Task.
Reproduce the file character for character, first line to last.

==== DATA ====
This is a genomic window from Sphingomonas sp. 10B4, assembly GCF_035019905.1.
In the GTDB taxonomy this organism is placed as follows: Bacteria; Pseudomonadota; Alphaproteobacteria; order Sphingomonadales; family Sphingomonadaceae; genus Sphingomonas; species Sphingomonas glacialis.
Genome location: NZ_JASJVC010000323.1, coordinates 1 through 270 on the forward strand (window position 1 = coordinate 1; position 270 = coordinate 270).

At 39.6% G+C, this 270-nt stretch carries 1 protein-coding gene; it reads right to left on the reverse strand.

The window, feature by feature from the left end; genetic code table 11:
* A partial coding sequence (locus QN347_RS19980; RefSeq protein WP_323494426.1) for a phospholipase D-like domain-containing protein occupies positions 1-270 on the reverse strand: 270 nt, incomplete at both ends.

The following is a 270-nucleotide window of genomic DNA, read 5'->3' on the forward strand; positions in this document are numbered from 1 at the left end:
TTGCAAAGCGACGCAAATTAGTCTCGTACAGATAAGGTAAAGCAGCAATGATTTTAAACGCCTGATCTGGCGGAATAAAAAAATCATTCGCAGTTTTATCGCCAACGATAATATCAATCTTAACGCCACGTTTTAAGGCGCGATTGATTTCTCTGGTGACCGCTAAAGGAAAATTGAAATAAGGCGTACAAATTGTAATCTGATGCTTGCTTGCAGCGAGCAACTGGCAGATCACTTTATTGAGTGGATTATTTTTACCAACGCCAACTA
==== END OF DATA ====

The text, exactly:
This is a genomic window from Sphingomonas sp. 10B4, assembly GCF_035019905.1.
In the GTDB taxonomy this organism is placed as follows: Bacteria; Pseudomonadota; Alphaproteobacteria; order Sphingomonadales; family Sphingomonadaceae; genus Sphingomonas; species Sphingomonas glacialis.
Genome location: NZ_JASJVC010000323.1, coordinates 1 through 270 on the forward strand (window position 1 = coordinate 1; position 270 = coordinate 270).

At 39.6% G+C, this 270-nt stretch carries 1 protein-coding gene; it reads right to left on the reverse strand.

The window, feature by feature from the left end; genetic code table 11:
* A partial coding sequence (locus QN347_RS19980; RefSeq protein WP_323494426.1) for a phospholipase D-like domain-containing protein occupies positions 1-270 on the reverse strand: 270 nt, incomplete at both ends.

The following is a 270-nucleotide window of genomic DNA, read 5'->3' on the forward strand; positions in this document are numbered from 1 at the left end:
TTGCAAAGCGACGCAAATTAGTCTCGTACAGATAAGGTAAAGCAGCAATGATTTTAAACGCCTGATCTGGCGGAATAAAAAAATCATTCGCAGTTTTATCGCCAACGATAATATCAATCTTAACGCCACGTTTTAAGGCGCGATTGATTTCTCTGGTGACCGCTAAAGGAAAATTGAAATAAGGCGTACAAATTGTAATCTGATGCTTGCTTGCAGCGAGCAACTGGCAGATCACTTTATTGAGTGGATTATTTTTACCAACGCCAACTA